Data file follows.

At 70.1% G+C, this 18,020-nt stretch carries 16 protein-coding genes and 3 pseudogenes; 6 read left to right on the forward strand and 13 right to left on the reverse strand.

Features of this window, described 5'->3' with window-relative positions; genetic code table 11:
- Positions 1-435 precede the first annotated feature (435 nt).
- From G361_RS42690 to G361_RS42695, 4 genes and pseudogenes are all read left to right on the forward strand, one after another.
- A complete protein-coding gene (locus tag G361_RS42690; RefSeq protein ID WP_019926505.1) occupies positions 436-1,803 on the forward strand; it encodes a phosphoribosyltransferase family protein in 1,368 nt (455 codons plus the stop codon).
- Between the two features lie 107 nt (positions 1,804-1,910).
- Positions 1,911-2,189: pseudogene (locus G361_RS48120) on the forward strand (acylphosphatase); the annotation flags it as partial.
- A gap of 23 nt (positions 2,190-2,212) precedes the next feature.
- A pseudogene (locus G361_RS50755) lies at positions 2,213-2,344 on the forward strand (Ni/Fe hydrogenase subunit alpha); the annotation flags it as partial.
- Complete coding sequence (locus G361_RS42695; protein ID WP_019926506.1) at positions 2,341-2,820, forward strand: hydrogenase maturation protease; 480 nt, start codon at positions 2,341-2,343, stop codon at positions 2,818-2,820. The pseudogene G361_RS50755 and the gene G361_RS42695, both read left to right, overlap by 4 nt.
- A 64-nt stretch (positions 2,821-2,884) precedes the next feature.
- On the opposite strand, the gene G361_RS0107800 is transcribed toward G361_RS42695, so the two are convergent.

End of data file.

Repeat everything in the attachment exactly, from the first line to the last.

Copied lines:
At 70.1% G+C, this 18,020-nt stretch carries 16 protein-coding genes and 3 pseudogenes; 6 read left to right on the forward strand and 13 right to left on the reverse strand.

Features of this window, described 5'->3' with window-relative positions; genetic code table 11:
- Positions 1-435 precede the first annotated feature (435 nt).
- From G361_RS42690 to G361_RS42695, 4 genes and pseudogenes are all read left to right on the forward strand, one after another.
- A complete protein-coding gene (locus tag G361_RS42690; RefSeq protein ID WP_019926505.1) occupies positions 436-1,803 on the forward strand; it encodes a phosphoribosyltransferase family protein in 1,368 nt (455 codons plus the stop codon).
- Between the two features lie 107 nt (positions 1,804-1,910).
- Positions 1,911-2,189: pseudogene (locus G361_RS48120) on the forward strand (acylphosphatase); the annotation flags it as partial.
- A gap of 23 nt (positions 2,190-2,212) precedes the next feature.
- A pseudogene (locus G361_RS50755) lies at positions 2,213-2,344 on the forward strand (Ni/Fe hydrogenase subunit alpha); the annotation flags it as partial.
- Complete coding sequence (locus G361_RS42695; protein ID WP_019926506.1) at positions 2,341-2,820, forward strand: hydrogenase maturation protease; 480 nt, start codon at positions 2,341-2,343, stop codon at positions 2,818-2,820. The pseudogene G361_RS50755 and the gene G361_RS42695, both read left to right, overlap by 4 nt.
- A 64-nt stretch (positions 2,821-2,884) precedes the next feature.
- On the opposite strand, the gene G361_RS0107800 is transcribed toward G361_RS42695, so the two are convergent.